A new study conducted by researchers from the University of California at San Diego explored how COVID-19 lockdowns have impacted women’s mental health around the world.
According to their findings, women in developing countries had a higher risk of struggling with anxiety and depression following long periods of time at home during lockdowns.
“We wanted to know the impact lockdown policies have on women in lower-income countries where there may be limited social safety nets to absorb these shocks,” said researcher Gaurav Khanna. “As we found in our study, the consequences of lockdown policies are exacerbated for women. We hope policymakers in developing countries and beyond know what the implications are for these policies, especially for those in vulnerable positions because if there was another wave, communities could be faced with similar lockdowns.”
Global mental health risks
For the study, the researchers analyzed survey responses from over 1,500 households in northern India. Participants were surveyed about their mental health in the fall of 2019, and then again during a significant wave of the pandemic in August 2020.
The researchers learned that women’s mental health took a hit after spending extended time at home during COVID-19 lockdown hours. The survey responses showed that women were more than 70% more likely to experience exhaustion, 44% more likely to experience anxiety, and 38% more likely to experience depression.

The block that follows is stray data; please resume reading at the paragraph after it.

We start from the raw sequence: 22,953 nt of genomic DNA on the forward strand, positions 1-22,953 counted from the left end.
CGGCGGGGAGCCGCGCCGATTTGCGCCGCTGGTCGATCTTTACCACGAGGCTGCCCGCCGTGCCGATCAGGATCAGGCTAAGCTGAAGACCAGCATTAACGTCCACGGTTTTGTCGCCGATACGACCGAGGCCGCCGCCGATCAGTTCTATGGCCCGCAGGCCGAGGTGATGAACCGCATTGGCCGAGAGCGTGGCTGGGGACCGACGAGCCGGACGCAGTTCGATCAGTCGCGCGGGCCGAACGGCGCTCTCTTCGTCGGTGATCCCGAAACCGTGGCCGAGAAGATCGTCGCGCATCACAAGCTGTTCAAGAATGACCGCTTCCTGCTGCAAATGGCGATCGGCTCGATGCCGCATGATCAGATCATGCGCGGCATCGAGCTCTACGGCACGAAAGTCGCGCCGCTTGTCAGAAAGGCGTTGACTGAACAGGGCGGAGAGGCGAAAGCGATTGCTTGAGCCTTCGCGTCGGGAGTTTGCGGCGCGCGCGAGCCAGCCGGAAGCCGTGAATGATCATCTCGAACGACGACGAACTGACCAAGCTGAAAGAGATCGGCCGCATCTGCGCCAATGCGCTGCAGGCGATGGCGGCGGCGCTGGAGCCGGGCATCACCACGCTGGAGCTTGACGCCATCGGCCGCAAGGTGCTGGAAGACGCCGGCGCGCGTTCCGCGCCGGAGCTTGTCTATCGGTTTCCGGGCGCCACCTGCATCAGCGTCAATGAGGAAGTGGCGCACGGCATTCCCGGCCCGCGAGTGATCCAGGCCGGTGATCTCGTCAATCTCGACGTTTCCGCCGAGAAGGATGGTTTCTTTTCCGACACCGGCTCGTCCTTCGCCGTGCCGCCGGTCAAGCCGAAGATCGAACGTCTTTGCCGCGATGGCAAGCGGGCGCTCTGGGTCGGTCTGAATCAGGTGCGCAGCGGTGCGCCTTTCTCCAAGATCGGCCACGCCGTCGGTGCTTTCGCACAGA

“Not having access to work and socialization outside the home can be very detrimental for women’s mental health in developing countries,” said Khanna.
Impact on income
The researchers explained that many of the women also struggled with losing income, which affected both their mental health and their food intake. Nearly 25% of the survey respondents reported experiencing food shortages and skipping meals as a result of fewer work opportunities during the COVID-19 lockdowns.
The team hopes these findings prompt policymakers to make changes that can benefit women long-term.
“When kids are not in school, or daycare, the burden usually falls on women because of traditional gender roles with child care,” said Khanna. “Policymakers should be cognizant of the fact that women are going to be impacted differently by these policies.”